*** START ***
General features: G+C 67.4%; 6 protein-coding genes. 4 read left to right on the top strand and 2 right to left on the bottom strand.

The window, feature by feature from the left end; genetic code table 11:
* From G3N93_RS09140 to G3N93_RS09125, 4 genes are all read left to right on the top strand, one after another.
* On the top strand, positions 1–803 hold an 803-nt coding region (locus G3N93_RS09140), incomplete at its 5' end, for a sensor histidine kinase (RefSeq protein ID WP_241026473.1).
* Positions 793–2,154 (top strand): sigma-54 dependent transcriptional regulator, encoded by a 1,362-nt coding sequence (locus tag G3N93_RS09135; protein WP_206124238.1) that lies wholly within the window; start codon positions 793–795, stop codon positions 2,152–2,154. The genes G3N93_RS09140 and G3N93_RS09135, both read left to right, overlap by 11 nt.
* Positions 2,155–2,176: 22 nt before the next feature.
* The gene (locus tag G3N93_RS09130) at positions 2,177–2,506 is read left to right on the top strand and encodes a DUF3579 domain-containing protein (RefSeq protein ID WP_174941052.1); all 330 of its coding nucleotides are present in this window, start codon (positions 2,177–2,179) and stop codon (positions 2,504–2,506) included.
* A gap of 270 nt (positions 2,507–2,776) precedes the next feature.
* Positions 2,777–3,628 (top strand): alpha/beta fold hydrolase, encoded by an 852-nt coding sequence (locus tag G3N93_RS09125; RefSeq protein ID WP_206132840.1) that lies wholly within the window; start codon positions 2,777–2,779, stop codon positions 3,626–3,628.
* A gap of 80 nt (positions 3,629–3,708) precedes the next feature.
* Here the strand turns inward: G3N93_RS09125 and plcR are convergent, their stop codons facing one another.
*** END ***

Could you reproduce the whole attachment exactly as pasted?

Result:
General features: G+C 67.4%; 6 protein-coding genes. 4 read left to right on the top strand and 2 right to left on the bottom strand.

The window, feature by feature from the left end; genetic code table 11:
* From G3N93_RS09140 to G3N93_RS09125, 4 genes are all read left to right on the top strand, one after another.
* On the top strand, positions 1–803 hold an 803-nt coding region (locus G3N93_RS09140), incomplete at its 5' end, for a sensor histidine kinase (RefSeq protein ID WP_241026473.1).
* Positions 793–2,154 (top strand): sigma-54 dependent transcriptional regulator, encoded by a 1,362-nt coding sequence (locus tag G3N93_RS09135; protein WP_206124238.1) that lies wholly within the window; start codon positions 793–795, stop codon positions 2,152–2,154. The genes G3N93_RS09140 and G3N93_RS09135, both read left to right, overlap by 11 nt.
* Positions 2,155–2,176: 22 nt before the next feature.
* The gene (locus tag G3N93_RS09130) at positions 2,177–2,506 is read left to right on the top strand and encodes a DUF3579 domain-containing protein (RefSeq protein ID WP_174941052.1); all 330 of its coding nucleotides are present in this window, start codon (positions 2,177–2,179) and stop codon (positions 2,504–2,506) included.
* A gap of 270 nt (positions 2,507–2,776) precedes the next feature.
* Positions 2,777–3,628 (top strand): alpha/beta fold hydrolase, encoded by an 852-nt coding sequence (locus tag G3N93_RS09125; RefSeq protein ID WP_206132840.1) that lies wholly within the window; start codon positions 2,777–2,779, stop codon positions 3,626–3,628.
* A gap of 80 nt (positions 3,629–3,708) precedes the next feature.
* Here the strand turns inward: G3N93_RS09125 and plcR are convergent, their stop codons facing one another.